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About the Story
You've been locked in a padded cell for no obvious reason with only a deranged hamburger-eating clown for company. The cell doesn't even have a door. So begins an adventure that will take you to many places including custard-filled caverns, the world's worst Indian restaurant, the planet Venus, and the inside of a cereal packet. You'll meet such strange characters as the peculiar Plugalug, the mysterious Cow of Honour, Rampateuay of the Hills (a prophet who predicts things he's about to do) and the sinister Boss.
Irritating and unfunny
... The admittedly bug-free play reads like something written by a 13 year old.
... The play, the “puzzles” (such as they are) and the illustrations are simple,
sophomoric and pointless.
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Number of Reviews: 3
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Escape from the Crazy Place is a sprawling, labyrinthine Twine game with significantly more content than games such as Birdland. It's absurdist, surreal, dreamlike, and ridiculous.
It's history is almost more absurd (parts of this may be inaccurate; play the TADS version to see more). It began as a physical handwritten CYOA book in school over 30 years ago, passed around by students and added to over time. That copy was lost, rewritten from memory.
It became an online html game before anyone was doing much CYOA html, then it became TADS in 2006. Now, years later, it's been redone in Twine.
It has dozens of authors. It has parts that are clever and exciting.
But it also has parts that are less exciting. One reason passing around a physical CYOA book in school is thrilling is because you can see the heft and size of it and think, "oh man, this puppy is huge!". Flipping through can give you an idea of its contents.
Escape from the Crazy Place is online, though, so you don't really know what you're getting. And the first passages are the oldest, by those with the least experience, referencing 80's and adolescents. The first about also loops around itself somewhat, making it even harder to get a grip on the size of the game.
I kept pushing through (playing with my 6 year old son) and we found a lot of really great content. That experience made me think that this is a good game to play collaboratively, just as it was written.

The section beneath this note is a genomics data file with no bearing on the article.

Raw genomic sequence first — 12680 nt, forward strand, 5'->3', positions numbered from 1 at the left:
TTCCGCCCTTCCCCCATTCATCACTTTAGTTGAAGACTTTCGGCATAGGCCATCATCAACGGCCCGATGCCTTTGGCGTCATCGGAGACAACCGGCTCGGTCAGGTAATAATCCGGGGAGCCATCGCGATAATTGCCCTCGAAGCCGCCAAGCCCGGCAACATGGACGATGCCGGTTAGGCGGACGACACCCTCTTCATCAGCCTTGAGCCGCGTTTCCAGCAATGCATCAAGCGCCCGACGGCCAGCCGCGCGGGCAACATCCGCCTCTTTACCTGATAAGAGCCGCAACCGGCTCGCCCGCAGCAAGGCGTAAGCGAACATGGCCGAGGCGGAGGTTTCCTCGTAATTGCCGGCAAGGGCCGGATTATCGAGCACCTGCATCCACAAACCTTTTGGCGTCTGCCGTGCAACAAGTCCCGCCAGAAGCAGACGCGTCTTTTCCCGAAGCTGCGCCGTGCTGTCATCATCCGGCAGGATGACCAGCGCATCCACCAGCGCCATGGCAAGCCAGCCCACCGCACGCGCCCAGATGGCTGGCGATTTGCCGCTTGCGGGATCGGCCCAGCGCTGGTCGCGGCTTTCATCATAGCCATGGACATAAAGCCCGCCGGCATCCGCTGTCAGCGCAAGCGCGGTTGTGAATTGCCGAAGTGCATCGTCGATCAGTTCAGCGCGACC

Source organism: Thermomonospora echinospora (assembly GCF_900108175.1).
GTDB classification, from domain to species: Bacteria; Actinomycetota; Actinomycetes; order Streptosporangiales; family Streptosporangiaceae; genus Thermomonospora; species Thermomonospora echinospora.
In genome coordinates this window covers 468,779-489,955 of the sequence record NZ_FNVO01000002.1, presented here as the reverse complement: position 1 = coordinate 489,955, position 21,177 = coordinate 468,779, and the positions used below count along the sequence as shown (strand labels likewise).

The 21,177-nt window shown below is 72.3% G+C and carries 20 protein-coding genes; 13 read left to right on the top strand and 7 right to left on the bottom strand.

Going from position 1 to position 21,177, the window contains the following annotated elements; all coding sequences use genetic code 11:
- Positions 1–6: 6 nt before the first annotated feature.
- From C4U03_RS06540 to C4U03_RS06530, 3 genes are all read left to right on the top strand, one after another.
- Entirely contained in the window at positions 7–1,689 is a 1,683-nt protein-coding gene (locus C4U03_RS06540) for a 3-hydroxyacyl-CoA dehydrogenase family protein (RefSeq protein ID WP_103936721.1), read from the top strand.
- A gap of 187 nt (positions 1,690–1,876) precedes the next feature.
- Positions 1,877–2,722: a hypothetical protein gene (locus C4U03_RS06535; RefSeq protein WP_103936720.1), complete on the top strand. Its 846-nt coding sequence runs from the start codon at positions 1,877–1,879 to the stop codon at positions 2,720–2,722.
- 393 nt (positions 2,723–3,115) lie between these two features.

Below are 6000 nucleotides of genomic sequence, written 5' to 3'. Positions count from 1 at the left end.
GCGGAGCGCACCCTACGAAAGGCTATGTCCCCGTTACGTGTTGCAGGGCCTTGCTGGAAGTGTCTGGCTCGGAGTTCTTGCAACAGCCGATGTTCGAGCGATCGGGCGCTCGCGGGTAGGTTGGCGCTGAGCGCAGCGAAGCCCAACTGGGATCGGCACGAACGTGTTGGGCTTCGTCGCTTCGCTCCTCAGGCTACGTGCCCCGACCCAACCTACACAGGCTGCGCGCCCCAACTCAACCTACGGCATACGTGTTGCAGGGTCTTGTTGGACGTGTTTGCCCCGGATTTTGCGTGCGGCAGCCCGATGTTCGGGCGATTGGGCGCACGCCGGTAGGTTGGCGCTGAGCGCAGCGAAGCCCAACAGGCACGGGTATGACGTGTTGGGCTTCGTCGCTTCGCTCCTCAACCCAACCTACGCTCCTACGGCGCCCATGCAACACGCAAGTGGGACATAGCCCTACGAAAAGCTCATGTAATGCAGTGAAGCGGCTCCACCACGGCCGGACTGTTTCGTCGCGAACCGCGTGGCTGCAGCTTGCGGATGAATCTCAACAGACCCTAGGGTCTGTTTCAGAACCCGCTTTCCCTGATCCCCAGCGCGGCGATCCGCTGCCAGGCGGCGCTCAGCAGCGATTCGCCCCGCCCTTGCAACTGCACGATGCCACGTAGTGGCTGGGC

I've played "Escape from the crazy place" on and off since I was introduced to it about 6 years ago and every time I'm in I find odd new locations and mix-ups, mashups and reminders of our mortality.
I've had tantalisingly close moments of near-escape but the path is long, absurd and complex, like life itself.
It's often laugh-out-loud fun regardless and new releases get new branches and storylines, so I'll keep on searching for a way out.
The deeper I go, the better it gets.
This is a surrealist gem.
I've never beaten it, despite spending some time on it, but the remarkably surreal world kind of sucks you and drags you along.
Normally I dislike CYOA games as they tend to offer small variations on a theme, but this was created over a long period of time and is HUGE and so constantly offers something fresh.
The Temple, by Johan Berntsson
Average member rating: (9 ratings)
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Average member rating: (7 ratings)
As a contestant on “The Hero Project,” you’ll battle villains and heroes alike with your newly discovered “Infini” powers. Will you vote to eliminate your rivals, or betray your alliance to curry favor with the celebrity judges? “Heroes...
|How to Win at Rock Paper Scissors, by Brian Kwak|
Average member rating: (23 ratings)
The disgrace and humiliation of last year's defeat is behind you. This time, with the help of the gods, you'll win this competition for sure.
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